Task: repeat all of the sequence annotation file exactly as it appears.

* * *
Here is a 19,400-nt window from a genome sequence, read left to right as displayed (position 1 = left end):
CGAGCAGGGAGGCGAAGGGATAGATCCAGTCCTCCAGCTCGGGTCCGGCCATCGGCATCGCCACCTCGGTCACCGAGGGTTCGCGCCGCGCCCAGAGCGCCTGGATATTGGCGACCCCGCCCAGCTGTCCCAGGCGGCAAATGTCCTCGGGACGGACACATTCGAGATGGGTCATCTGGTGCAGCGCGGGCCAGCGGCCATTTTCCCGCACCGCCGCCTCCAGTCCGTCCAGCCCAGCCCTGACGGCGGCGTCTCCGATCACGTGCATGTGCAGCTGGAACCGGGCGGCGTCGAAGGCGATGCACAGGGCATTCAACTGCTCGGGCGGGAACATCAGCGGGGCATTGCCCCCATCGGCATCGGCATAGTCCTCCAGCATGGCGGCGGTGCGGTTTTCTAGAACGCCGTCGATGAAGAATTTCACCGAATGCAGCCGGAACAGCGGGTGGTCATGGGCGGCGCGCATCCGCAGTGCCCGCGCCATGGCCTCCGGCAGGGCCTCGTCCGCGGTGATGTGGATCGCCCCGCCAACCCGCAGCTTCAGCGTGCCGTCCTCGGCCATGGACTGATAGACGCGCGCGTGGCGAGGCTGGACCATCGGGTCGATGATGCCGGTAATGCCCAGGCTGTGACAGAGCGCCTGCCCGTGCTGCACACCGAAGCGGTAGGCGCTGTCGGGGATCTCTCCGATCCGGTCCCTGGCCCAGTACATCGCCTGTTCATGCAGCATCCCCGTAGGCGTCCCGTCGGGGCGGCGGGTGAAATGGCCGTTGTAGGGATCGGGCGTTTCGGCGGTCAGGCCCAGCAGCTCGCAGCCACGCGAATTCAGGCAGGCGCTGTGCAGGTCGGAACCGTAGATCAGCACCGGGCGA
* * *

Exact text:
Here is a 19,400-nt window from a genome sequence, read left to right as displayed (position 1 = left end):
CGAGCAGGGAGGCGAAGGGATAGATCCAGTCCTCCAGCTCGGGTCCGGCCATCGGCATCGCCACCTCGGTCACCGAGGGTTCGCGCCGCGCCCAGAGCGCCTGGATATTGGCGACCCCGCCCAGCTGTCCCAGGCGGCAAATGTCCTCGGGACGGACACATTCGAGATGGGTCATCTGGTGCAGCGCGGGCCAGCGGCCATTTTCCCGCACCGCCGCCTCCAGTCCGTCCAGCCCAGCCCTGACGGCGGCGTCTCCGATCACGTGCATGTGCAGCTGGAACCGGGCGGCGTCGAAGGCGATGCACAGGGCATTCAACTGCTCGGGCGGGAACATCAGCGGGGCATTGCCCCCATCGGCATCGGCATAGTCCTCCAGCATGGCGGCGGTGCGGTTTTCTAGAACGCCGTCGATGAAGAATTTCACCGAATGCAGCCGGAACAGCGGGTGGTCATGGGCGGCGCGCATCCGCAGTGCCCGCGCCATGGCCTCCGGCAGGGCCTCGTCCGCGGTGATGTGGATCGCCCCGCCAACCCGCAGCTTCAGCGTGCCGTCCTCGGCCATGGACTGATAGACGCGCGCGTGGCGAGGCTGGACCATCGGGTCGATGATGCCGGTAATGCCCAGGCTGTGACAGAGCGCCTGCCCGTGCTGCACACCGAAGCGGTAGGCGCTGTCGGGGATCTCTCCGATCCGGTCCCTGGCCCAGTACATCGCCTGTTCATGCAGCATCCCCGTAGGCGTCCCGTCGGGGCGGCGGGTGAAATGGCCGTTGTAGGGATCGGGCGTTTCGGCGGTCAGGCCCAGCAGCTCGCAGCCACGCGAATTCAGGCAGGCGCTGTGCAGGTCGGAACCGTAGATCAGCACCGGGCGA